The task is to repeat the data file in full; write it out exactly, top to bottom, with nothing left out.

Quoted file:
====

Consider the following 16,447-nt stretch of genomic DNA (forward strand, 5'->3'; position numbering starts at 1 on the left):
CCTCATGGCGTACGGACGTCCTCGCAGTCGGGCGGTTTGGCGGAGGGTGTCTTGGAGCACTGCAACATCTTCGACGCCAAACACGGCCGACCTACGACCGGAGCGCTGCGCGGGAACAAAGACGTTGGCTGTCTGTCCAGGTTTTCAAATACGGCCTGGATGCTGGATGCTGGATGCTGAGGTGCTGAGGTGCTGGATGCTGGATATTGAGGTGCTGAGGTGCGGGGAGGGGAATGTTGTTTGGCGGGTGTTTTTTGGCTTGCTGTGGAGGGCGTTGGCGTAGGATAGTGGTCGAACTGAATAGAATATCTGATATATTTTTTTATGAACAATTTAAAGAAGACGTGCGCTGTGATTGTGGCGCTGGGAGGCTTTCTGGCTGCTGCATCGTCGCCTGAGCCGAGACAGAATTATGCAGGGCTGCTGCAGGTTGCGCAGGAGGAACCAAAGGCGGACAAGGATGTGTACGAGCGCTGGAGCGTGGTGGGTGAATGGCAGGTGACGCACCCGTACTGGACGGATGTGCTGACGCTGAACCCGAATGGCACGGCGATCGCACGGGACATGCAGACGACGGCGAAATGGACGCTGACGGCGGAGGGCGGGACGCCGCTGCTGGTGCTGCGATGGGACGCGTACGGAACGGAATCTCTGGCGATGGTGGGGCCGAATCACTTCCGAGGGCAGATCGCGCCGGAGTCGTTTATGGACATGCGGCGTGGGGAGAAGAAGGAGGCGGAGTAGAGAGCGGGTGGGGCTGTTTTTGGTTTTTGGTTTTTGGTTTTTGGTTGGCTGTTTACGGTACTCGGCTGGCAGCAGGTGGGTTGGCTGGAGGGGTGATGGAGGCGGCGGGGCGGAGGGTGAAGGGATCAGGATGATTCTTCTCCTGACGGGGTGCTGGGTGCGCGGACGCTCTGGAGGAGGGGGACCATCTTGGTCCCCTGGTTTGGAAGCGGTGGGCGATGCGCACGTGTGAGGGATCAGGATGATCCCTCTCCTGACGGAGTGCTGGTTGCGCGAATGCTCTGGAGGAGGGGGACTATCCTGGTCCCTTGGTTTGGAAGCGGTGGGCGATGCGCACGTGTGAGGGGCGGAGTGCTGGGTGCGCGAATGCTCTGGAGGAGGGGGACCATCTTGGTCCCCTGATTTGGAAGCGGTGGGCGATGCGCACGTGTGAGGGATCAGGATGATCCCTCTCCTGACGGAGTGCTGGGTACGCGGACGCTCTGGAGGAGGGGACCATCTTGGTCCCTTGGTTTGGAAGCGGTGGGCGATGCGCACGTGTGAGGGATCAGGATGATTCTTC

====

Consider the following 16,447-nt stretch of genomic DNA (forward strand, 5'->3'; position numbering starts at 1 on the left):
CCTCATGGCGTACGGACGTCCTCGCAGTCGGGCGGTTTGGCGGAGGGTGTCTTGGAGCACTGCAACATCTTCGACGCCAAACACGGCCGACCTACGACCGGAGCGCTGCGCGGGAACAAAGACGTTGGCTGTCTGTCCAGGTTTTCAAATACGGCCTGGATGCTGGATGCTGGATGCTGAGGTGCTGAGGTGCTGGATGCTGGATATTGAGGTGCTGAGGTGCGGGGAGGGGAATGTTGTTTGGCGGGTGTTTTTTGGCTTGCTGTGGAGGGCGTTGGCGTAGGATAGTGGTCGAACTGAATAGAATATCTGATATATTTTTTTATGAACAATTTAAAGAAGACGTGCGCTGTGATTGTGGCGCTGGGAGGCTTTCTGGCTGCTGCATCGTCGCCTGAGCCGAGACAGAATTATGCAGGGCTGCTGCAGGTTGCGCAGGAGGAACCAAAGGCGGACAAGGATGTGTACGAGCGCTGGAGCGTGGTGGGTGAATGGCAGGTGACGCACCCGTACTGGACGGATGTGCTGACGCTGAACCCGAATGGCACGGCGATCGCACGGGACATGCAGACGACGGCGAAATGGACGCTGACGGCGGAGGGCGGGACGCCGCTGCTGGTGCTGCGATGGGACGCGTACGGAACGGAATCTCTGGCGATGGTGGGGCCGAATCACTTCCGAGGGCAGATCGCGCCGGAGTCGTTTATGGACATGCGGCGTGGGGAGAAGAAGGAGGCGGAGTAGAGAGCGGGTGGGGCTGTTTTTGGTTTTTGGTTTTTGGTTTTTGGTTGGCTGTTTACGGTACTCGGCTGGCAGCAGGTGGGTTGGCTGGAGGGGTGATGGAGGCGGCGGGGCGGAGGGTGAAGGGATCAGGATGATTCTTCTCCTGACGGGGTGCTGGGTGCGCGGACGCTCTGGAGGAGGGGGACCATCTTGGTCCCCTGGTTTGGAAGCGGTGGGCGATGCGCACGTGTGAGGGATCAGGATGATCCCTCTCCTGACGGAGTGCTGGTTGCGCGAATGCTCTGGAGGAGGGGGACTATCCTGGTCCCTTGGTTTGGAAGCGGTGGGCGATGCGCACGTGTGAGGGGCGGAGTGCTGGGTGCGCGAATGCTCTGGAGGAGGGGGACCATCTTGGTCCCCTGATTTGGAAGCGGTGGGCGATGCGCACGTGTGAGGGATCAGGATGATCCCTCTCCTGACGGAGTGCTGGGTACGCGGACGCTCTGGAGGAGGGGACCATCTTGGTCCCTTGGTTTGGAAGCGGTGGGCGATGCGCACGTGTGAGGGATCAGGATGATTCTTC